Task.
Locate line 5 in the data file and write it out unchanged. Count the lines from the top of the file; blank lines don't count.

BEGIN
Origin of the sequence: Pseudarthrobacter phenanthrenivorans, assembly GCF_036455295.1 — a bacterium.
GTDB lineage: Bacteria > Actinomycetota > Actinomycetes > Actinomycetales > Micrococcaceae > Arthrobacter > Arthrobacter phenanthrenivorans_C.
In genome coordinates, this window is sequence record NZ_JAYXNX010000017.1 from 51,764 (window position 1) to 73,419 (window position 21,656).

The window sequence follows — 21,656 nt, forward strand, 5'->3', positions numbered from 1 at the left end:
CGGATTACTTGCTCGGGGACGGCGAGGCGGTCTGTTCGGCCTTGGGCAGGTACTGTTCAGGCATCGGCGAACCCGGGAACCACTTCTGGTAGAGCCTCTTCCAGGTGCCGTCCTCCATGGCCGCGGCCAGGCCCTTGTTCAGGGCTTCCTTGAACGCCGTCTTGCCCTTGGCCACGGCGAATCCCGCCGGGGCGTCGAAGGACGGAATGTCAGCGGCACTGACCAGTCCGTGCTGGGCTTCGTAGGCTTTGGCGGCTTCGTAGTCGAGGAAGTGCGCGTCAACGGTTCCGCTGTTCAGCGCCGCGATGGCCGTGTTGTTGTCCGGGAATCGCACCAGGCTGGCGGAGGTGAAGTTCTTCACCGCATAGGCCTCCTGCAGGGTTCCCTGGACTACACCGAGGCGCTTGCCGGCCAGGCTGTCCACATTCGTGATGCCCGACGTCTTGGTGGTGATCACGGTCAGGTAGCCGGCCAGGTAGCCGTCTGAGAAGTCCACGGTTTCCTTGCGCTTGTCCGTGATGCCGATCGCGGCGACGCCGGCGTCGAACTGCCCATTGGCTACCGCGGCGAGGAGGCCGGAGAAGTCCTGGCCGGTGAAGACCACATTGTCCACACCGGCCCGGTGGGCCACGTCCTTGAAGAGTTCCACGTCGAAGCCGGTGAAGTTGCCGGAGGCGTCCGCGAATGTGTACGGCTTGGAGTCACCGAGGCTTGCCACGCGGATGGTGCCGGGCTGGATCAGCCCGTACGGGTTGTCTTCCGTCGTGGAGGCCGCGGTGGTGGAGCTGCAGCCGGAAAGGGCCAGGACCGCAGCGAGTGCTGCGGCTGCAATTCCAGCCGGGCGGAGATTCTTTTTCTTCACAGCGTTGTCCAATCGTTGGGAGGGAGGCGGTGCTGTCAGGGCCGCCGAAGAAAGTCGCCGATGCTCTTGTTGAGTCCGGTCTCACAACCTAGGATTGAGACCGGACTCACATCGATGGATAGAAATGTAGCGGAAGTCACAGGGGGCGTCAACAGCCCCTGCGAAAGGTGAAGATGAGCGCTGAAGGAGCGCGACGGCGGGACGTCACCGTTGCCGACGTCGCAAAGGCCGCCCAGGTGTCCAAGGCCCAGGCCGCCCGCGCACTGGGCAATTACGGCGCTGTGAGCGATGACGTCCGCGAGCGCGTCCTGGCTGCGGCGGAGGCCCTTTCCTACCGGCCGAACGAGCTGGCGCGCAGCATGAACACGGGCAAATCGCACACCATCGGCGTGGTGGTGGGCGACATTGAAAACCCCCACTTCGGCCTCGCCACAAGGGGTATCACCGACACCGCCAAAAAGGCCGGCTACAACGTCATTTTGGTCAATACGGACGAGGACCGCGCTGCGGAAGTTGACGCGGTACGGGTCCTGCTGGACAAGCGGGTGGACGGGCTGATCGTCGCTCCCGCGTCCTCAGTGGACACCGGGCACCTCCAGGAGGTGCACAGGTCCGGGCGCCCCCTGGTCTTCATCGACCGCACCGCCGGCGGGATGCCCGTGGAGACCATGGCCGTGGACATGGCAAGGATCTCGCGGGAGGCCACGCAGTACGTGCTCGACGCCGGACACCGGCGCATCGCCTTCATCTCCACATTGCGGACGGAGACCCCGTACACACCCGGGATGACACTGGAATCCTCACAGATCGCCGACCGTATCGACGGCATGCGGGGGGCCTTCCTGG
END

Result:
CGGATTACTTGCTCGGGGACGGCGAGGCGGTCTGTTCGGCCTTGGGCAGGTACTGTTCAGGCATCGGCGAACCCGGGAACCACTTCTGGTAGAGCCTCTTCCAGGTGCCGTCCTCCATGGCCGCGGCCAGGCCCTTGTTCAGGGCTTCCTTGAACGCCGTCTTGCCCTTGGCCACGGCGAATCCCGCCGGGGCGTCGAAGGACGGAATGTCAGCGGCACTGACCAGTCCGTGCTGGGCTTCGTAGGCTTTGGCGGCTTCGTAGTCGAGGAAGTGCGCGTCAACGGTTCCGCTGTTCAGCGCCGCGATGGCCGTGTTGTTGTCCGGGAATCGCACCAGGCTGGCGGAGGTGAAGTTCTTCACCGCATAGGCCTCCTGCAGGGTTCCCTGGACTACACCGAGGCGCTTGCCGGCCAGGCTGTCCACATTCGTGATGCCCGACGTCTTGGTGGTGATCACGGTCAGGTAGCCGGCCAGGTAGCCGTCTGAGAAGTCCACGGTTTCCTTGCGCTTGTCCGTGATGCCGATCGCGGCGACGCCGGCGTCGAACTGCCCATTGGCTACCGCGGCGAGGAGGCCGGAGAAGTCCTGGCCGGTGAAGACCACATTGTCCACACCGGCCCGGTGGGCCACGTCCTTGAAGAGTTCCACGTCGAAGCCGGTGAAGTTGCCGGAGGCGTCCGCGAATGTGTACGGCTTGGAGTCACCGAGGCTTGCCACGCGGATGGTGCCGGGCTGGATCAGCCCGTACGGGTTGTCTTCCGTCGTGGAGGCCGCGGTGGTGGAGCTGCAGCCGGAAAGGGCCAGGACCGCAGCGAGTGCTGCGGCTGCAATTCCAGCCGGGCGGAGATTCTTTTTCTTCACAGCGTTGTCCAATCGTTGGGAGGGAGGCGGTGCTGTCAGGGCCGCCGAAGAAAGTCGCCGATGCTCTTGTTGAGTCCGGTCTCACAACCTAGGATTGAGACCGGACTCACATCGATGGATAGAAATGTAGCGGAAGTCACAGGGGGCGTCAACAGCCCCTGCGAAAGGTGAAGATGAGCGCTGAAGGAGCGCGACGGCGGGACGTCACCGTTGCCGACGTCGCAAAGGCCGCCCAGGTGTCCAAGGCCCAGGCCGCCCGCGCACTGGGCAATTACGGCGCTGTGAGCGATGACGTCCGCGAGCGCGTCCTGGCTGCGGCGGAGGCCCTTTCCTACCGGCCGAACGAGCTGGCGCGCAGCATGAACACGGGCAAATCGCACACCATCGGCGTGGTGGTGGGCGACATTGAAAACCCCCACTTCGGCCTCGCCACAAGGGGTATCACCGACACCGCCAAAAAGGCCGGCTACAACGTCATTTTGGTCAATACGGACGAGGACCGCGCTGCGGAAGTTGACGCGGTACGGGTCCTGCTGGACAAGCGGGTGGACGGGCTGATCGTCGCTCCCGCGTCCTCAGTGGACACCGGGCACCTCCAGGAGGTGCACAGGTCCGGGCGCCCCCTGGTCTTCATCGACCGCACCGCCGGCGGGATGCCCGTGGAGACCATGGCCGTGGACATGGCAAGGATCTCGCGGGAGGCCACGCAGTACGTGCTCGACGCCGGACACCGGCGCATCGCCTTCATCTCCACATTGCGGACGGAGACCCCGTACACACCCGGGATGACACTGGAATCCTCACAGATCGCCGACCGTATCGACGGCATGCGGGGGGCCTTCCTGG